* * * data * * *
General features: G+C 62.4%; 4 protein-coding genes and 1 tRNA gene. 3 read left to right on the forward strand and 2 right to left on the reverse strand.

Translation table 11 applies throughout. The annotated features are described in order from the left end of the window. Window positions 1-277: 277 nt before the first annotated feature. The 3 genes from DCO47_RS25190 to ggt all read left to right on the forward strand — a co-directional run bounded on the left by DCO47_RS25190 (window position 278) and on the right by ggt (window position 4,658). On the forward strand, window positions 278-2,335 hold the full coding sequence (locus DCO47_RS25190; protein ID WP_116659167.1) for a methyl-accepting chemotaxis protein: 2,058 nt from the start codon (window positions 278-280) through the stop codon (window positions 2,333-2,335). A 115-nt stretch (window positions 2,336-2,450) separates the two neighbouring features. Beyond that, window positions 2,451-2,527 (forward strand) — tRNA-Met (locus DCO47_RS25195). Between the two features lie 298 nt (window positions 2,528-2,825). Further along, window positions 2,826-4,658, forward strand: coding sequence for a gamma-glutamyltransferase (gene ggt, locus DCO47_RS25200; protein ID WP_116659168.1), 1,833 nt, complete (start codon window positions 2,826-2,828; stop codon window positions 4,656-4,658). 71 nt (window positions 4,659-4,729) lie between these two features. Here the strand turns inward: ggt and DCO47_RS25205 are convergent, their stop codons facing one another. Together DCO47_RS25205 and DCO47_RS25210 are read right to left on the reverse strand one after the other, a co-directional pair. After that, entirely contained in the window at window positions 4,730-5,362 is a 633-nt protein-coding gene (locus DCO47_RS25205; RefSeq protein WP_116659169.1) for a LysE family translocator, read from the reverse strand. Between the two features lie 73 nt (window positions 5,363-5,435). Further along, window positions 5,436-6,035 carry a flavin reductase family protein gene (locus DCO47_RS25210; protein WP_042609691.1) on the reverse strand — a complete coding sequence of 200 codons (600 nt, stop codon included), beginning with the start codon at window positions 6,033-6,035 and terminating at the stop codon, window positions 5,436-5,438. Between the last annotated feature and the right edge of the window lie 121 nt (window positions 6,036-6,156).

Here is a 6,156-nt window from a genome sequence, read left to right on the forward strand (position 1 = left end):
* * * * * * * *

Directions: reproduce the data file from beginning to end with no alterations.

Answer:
General features: G+C 62.4%; 4 protein-coding genes and 1 tRNA gene. 3 read left to right on the forward strand and 2 right to left on the reverse strand.

Translation table 11 applies throughout. The annotated features are described in order from the left end of the window. Window positions 1-277: 277 nt before the first annotated feature. The 3 genes from DCO47_RS25190 to ggt all read left to right on the forward strand — a co-directional run bounded on the left by DCO47_RS25190 (window position 278) and on the right by ggt (window position 4,658). On the forward strand, window positions 278-2,335 hold the full coding sequence (locus DCO47_RS25190; protein ID WP_116659167.1) for a methyl-accepting chemotaxis protein: 2,058 nt from the start codon (window positions 278-280) through the stop codon (window positions 2,333-2,335). A 115-nt stretch (window positions 2,336-2,450) separates the two neighbouring features. Beyond that, window positions 2,451-2,527 (forward strand) — tRNA-Met (locus DCO47_RS25195). Between the two features lie 298 nt (window positions 2,528-2,825). Further along, window positions 2,826-4,658, forward strand: coding sequence for a gamma-glutamyltransferase (gene ggt, locus DCO47_RS25200; protein ID WP_116659168.1), 1,833 nt, complete (start codon window positions 2,826-2,828; stop codon window positions 4,656-4,658). 71 nt (window positions 4,659-4,729) lie between these two features. Here the strand turns inward: ggt and DCO47_RS25205 are convergent, their stop codons facing one another. Together DCO47_RS25205 and DCO47_RS25210 are read right to left on the reverse strand one after the other, a co-directional pair. After that, entirely contained in the window at window positions 4,730-5,362 is a 633-nt protein-coding gene (locus DCO47_RS25205; RefSeq protein WP_116659169.1) for a LysE family translocator, read from the reverse strand. Between the two features lie 73 nt (window positions 5,363-5,435). Further along, window positions 5,436-6,035 carry a flavin reductase family protein gene (locus DCO47_RS25210; protein WP_042609691.1) on the reverse strand — a complete coding sequence of 200 codons (600 nt, stop codon included), beginning with the start codon at window positions 6,033-6,035 and terminating at the stop codon, window positions 5,436-5,438. Between the last annotated feature and the right edge of the window lie 121 nt (window positions 6,036-6,156).

Here is a 6,156-nt window from a genome sequence, read left to right on the forward strand (position 1 = left end):